Too Clean to Be a Dirtbag

They live in the back of their car, eat noodles, forget to shower, and climb every day. Welcome to "Dirtbagging".

Depending on how much sympathy you have for taxis in a digitally-disrupted world, you may or may not feel that much sympathy for a dying breed of rock climbers. But what’s the connection? Only the introduction of a new way of doing things, and the faint cry of a select few who lament change.

Chris Sharma is 37, married to Jimena Alarcón (a Venezuelan model, Instagram celebrity and TV personality), has a young daughter named Alana, synchronises his Instagram posts with his wife (they have 444k followers between them), and owns climbing gyms in both Barcelona and Orange County. Oh, and he is a rock climber. To clarify, he is considered one of the best rock climbers in the world. He’s ripped, intelligent, relatively rich and can climb some of the hardest routes in the world.

Chris Sharma is too clean to be a dirtbag.

At 32, Alex Honnold likes to climb high, hard and without a rope. Scientists have done studies on his brain to see whether it is actually different to the rest of humanity’s. It is.



Honnold drives around in a van so that he can climb year-round.

“You mean, like a dirtbag?”

No. Honnold has developed his own mini economy around him, predominantly from sponsorships, and is one of the most famous climbers alive today. While he’ll still kip on someone's couch, drinks unrefrigerated milk in his van, and puts a large percentage of his earnings back into charity work, Alex Honnold is too clean to be a dirtbag.

“Dirtbagging” is a lifestyle where every cent of a climber’s income goes towards climbing. They live in the back of their car, eat noodles, forget to shower, and climb every day. They are a community, and apparently they are dead.

Not officially dead, just non existent ‘no more. But in reality, they’re all grown up.

The lifestyle of the long-gone dirtbag is a romanticised one. Everything came second to climbing: comfort, food, security, income, friends, family. There was a route to be sent and plenty of like-minded kids on deck ready to discuss and belay. This has apparently disappeared on many outdoor routes.



Professional climber, filmmaker and lapsed dirtbagger Cedar Wright wrote a couple years back:

“I still live life by the dirtbag ethos that collecting experiences is more important than amassing wealth and material objects. I hope Yosemite’s waning dirtbag population isn’t the canary in the coal mine.”

Wright and his fellow dirtbag climbers used to spend as much of their time as they could in Yosemite, congregating each day to discuss various routes before sending them. He says that increased restrictions on camping, greater pressure from rangers, and a culture-shift have made this lifestyle all but non-existent.

But Wright and other ex-diehards greatly underestimate new generations.

Gen Y and Millennials understand and live by the philosophy of ‘living life rather than buying it’ more than any previous generation. They also happen to be better at it than every other generation.

A three-time finalist in the IFSC World Cup, 21-year old Sean Bailey is at the climbing gym five to six days a week for hours at a time, training hard to prove himself as an athlete. He just came away with gold at the 2018 Sport and Speed Open National Championships in Reno, Nevada. There is money to be made in this game, albeit not much, and those with the dedication and smarts to market themselves are carving out lives as effectively as rain and wind do on rock.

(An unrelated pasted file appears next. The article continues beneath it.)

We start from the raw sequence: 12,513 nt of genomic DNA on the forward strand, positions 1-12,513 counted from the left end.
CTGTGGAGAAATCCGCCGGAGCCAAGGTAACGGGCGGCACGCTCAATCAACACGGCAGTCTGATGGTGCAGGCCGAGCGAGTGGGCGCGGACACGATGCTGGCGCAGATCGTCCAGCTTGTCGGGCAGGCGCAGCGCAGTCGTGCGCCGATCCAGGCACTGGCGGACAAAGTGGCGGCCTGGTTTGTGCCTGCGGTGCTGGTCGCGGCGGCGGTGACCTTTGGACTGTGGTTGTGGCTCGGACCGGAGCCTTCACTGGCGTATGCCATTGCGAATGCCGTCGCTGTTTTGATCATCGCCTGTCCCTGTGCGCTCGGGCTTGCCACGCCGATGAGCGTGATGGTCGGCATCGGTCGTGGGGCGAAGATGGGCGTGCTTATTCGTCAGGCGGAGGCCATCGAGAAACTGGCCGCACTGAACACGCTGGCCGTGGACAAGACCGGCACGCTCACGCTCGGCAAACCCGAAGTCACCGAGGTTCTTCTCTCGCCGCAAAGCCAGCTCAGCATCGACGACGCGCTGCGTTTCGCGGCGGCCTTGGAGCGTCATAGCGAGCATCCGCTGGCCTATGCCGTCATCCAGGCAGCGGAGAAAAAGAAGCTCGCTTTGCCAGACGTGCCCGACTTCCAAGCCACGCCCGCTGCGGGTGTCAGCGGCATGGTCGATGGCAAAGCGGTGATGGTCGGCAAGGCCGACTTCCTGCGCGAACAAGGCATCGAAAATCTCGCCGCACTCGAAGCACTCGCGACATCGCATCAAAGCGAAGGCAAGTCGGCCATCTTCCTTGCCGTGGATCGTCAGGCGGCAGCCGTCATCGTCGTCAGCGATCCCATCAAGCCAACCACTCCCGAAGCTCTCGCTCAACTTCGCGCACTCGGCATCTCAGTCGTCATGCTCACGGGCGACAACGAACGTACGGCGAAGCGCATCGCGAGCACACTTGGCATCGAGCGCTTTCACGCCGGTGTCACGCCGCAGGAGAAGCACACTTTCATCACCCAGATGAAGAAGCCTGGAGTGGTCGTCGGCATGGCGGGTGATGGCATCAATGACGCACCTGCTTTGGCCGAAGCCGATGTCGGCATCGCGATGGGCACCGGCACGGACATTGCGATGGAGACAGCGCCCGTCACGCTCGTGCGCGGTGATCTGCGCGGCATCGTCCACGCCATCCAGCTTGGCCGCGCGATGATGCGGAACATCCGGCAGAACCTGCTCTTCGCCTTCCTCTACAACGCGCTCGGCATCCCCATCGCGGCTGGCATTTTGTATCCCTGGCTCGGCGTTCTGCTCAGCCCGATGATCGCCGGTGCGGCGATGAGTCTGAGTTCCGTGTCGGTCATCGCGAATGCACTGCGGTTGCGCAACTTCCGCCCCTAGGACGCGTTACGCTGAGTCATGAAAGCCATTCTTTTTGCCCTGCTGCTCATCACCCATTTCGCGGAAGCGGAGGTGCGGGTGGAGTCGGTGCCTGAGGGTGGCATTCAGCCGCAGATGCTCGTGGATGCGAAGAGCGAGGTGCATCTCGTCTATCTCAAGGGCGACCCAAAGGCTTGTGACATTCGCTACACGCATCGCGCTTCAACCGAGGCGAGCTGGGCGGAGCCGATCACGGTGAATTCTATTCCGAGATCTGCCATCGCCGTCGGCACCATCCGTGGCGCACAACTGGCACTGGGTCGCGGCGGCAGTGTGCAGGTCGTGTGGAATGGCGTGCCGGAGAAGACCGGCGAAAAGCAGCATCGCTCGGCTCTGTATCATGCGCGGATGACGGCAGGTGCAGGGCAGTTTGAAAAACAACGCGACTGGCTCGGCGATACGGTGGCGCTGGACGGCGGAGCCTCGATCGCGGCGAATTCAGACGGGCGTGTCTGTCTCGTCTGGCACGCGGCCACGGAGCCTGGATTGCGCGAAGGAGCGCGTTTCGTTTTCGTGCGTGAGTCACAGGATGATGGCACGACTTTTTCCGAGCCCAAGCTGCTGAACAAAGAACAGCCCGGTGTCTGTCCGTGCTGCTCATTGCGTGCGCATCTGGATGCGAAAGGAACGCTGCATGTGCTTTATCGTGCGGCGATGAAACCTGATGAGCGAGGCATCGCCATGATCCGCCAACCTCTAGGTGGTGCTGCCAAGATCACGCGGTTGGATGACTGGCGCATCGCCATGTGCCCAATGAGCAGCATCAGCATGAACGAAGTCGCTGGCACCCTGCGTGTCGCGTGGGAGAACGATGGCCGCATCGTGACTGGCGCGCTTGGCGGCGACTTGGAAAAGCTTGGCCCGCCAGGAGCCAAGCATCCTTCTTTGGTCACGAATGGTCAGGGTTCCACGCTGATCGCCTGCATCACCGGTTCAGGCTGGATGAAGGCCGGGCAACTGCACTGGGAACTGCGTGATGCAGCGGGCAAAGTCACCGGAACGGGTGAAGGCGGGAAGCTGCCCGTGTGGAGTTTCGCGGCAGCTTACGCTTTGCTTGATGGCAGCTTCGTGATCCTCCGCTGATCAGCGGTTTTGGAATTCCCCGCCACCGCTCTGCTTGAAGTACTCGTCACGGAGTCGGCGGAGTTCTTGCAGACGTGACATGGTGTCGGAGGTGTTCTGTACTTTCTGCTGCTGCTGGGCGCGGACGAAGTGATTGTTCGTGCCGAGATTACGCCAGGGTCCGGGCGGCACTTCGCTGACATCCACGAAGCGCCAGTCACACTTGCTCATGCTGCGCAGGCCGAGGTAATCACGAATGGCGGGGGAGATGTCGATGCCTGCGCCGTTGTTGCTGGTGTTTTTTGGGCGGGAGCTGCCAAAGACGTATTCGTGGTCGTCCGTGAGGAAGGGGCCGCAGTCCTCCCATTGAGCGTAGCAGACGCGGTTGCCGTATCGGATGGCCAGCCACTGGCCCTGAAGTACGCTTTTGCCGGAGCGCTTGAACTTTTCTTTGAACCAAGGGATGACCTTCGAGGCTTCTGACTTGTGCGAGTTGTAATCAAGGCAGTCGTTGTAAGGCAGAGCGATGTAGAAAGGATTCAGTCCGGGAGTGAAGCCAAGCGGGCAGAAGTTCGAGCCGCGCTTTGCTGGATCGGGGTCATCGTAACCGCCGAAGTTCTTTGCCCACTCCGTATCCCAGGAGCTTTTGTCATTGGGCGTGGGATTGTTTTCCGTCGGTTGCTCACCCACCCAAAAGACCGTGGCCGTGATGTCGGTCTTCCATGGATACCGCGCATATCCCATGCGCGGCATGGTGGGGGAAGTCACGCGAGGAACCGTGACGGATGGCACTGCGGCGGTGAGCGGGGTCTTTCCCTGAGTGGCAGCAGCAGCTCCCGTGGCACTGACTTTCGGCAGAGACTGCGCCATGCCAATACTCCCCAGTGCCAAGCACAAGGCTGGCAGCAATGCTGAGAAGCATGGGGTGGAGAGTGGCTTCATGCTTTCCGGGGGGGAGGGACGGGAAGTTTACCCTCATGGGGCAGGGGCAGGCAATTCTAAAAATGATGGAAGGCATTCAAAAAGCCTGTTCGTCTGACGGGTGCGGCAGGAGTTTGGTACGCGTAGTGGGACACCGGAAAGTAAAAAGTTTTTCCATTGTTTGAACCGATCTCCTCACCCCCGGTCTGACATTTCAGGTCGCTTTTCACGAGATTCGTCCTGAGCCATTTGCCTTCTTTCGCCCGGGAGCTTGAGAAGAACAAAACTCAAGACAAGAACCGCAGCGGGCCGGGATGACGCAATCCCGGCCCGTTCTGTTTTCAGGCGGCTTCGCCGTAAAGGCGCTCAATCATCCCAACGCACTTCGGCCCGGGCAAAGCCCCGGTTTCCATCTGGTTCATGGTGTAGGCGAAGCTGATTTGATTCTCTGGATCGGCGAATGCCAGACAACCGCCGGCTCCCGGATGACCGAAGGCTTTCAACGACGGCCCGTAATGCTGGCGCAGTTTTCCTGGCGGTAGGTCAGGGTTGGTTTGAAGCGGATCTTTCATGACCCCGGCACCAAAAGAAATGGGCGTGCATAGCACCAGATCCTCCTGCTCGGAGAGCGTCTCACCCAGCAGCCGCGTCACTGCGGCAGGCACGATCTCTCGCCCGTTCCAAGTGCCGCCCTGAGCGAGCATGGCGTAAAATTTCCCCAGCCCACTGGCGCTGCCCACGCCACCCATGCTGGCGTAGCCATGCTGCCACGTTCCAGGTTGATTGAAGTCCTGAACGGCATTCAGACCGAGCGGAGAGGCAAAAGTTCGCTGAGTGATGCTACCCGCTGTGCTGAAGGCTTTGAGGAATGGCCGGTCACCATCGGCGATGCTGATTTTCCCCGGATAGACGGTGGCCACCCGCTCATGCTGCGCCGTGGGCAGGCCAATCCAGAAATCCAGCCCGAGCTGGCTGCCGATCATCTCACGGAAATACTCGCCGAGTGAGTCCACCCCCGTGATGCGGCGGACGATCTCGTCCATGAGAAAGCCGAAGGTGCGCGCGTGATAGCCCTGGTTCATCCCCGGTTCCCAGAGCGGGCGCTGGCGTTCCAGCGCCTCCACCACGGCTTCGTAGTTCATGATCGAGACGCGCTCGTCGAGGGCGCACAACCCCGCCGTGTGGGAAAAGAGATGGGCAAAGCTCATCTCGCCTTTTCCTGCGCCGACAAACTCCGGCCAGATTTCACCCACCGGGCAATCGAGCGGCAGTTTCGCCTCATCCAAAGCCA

Sean Bailey is just one of a community of climbing fanatics-turned-athletes

Climbing is not what it was fifteen or even ten years ago, and is set to be included in the 2020 Olympics, while the IFSC (International Federation of Sport Climbing) includes 87 member federations that span five continents. According to the IFSC there are 25 million people worldwide taking part in the sport. That’s a community.

Brothers of Climbing are a Brooklyn-based community of climbers with the sole intention of promoting not only climbing, but outdoor sports to minorities. Their interest, skills and goals in climbing eclipse any complaint that “climbing just ain’t what it used to be”, from a bunch of white dudes who spent their twenties in a van in Yosemite, before growing up and starting up their own production companies in San Fran.



Thanks to the rapid growth of indoor climbing gyms and bouldering gyms, the rise of climbing’s popularity is an unstoppable force. In 2016 alone there were 27 new climbing gyms opened in the US, with 15 of these opened by first-time operators.

On Australia’s east coast, the industry is still comparatively tiny, but it is growing. Northside Boulders owns three gyms in Abbotsford, Brunswick and Northcote, being the default bouldering big fish in a small pond, with Urban Climb in Collingwood set to open soon. Hardrock runs rope climbing facilities in the city and in Nunawading, and Northwalls provides the only rope climbing in the northern suburbs.

It’s easy to get swept up in the allure of a bunch of memories and make videos like the below one, touting the end of an era.

But what do all these dirtbaggers and ex-dirtbaggers have in common? Their age. They were in their twenties, they felt invincible, and their parents most likely had their backs. So they lived the dirtbag lifestyle. Does everyone honestly believe that there isn’t some kid out there now who is climbing every day, eating noodles, and sleeping in the back of his car?

As long as there are young people, there are dirtbags. They just have the support of 25 million other climbers behind them now, and instead of being considered homeless, they can market the hell out of themselves.


Keep reading. Literacy is a bridge from misery to hope.


Anthony Ierardi


Adrian Bortignon


Anthony Ierardi


Anthony Ierardi


Anthony Ierardi


Anthony Ierardi